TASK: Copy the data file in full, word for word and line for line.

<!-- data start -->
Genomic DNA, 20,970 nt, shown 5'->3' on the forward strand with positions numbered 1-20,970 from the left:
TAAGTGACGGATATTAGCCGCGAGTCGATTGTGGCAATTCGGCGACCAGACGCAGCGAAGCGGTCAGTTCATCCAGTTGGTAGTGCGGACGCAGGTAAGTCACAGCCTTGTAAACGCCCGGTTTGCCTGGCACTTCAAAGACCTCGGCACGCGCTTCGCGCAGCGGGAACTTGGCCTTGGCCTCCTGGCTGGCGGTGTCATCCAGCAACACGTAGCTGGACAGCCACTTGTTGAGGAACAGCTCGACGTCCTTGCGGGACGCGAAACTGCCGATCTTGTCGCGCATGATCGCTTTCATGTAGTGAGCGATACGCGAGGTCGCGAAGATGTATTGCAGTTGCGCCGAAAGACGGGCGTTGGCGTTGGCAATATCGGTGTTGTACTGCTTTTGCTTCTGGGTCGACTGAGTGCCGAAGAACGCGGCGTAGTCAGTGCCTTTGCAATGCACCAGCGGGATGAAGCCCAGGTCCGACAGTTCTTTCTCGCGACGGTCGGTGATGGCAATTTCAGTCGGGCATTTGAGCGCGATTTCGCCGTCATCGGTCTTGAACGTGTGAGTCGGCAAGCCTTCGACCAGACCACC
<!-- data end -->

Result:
Genomic DNA, 20,970 nt, shown 5'->3' on the forward strand with positions numbered 1-20,970 from the left:
TAAGTGACGGATATTAGCCGCGAGTCGATTGTGGCAATTCGGCGACCAGACGCAGCGAAGCGGTCAGTTCATCCAGTTGGTAGTGCGGACGCAGGTAAGTCACAGCCTTGTAAACGCCCGGTTTGCCTGGCACTTCAAAGACCTCGGCACGCGCTTCGCGCAGCGGGAACTTGGCCTTGGCCTCCTGGCTGGCGGTGTCATCCAGCAACACGTAGCTGGACAGCCACTTGTTGAGGAACAGCTCGACGTCCTTGCGGGACGCGAAACTGCCGATCTTGTCGCGCATGATCGCTTTCATGTAGTGAGCGATACGCGAGGTCGCGAAGATGTATTGCAGTTGCGCCGAAAGACGGGCGTTGGCGTTGGCAATATCGGTGTTGTACTGCTTTTGCTTCTGGGTCGACTGAGTGCCGAAGAACGCGGCGTAGTCAGTGCCTTTGCAATGCACCAGCGGGATGAAGCCCAGGTCCGACAGTTCTTTCTCGCGACGGTCGGTGATGGCAATTTCAGTCGGGCATTTGAGCGCGATTTCGCCGTCATCGGTCTTGAACGTGTGAGTCGGCAAGCCTTCGACCAGACCACC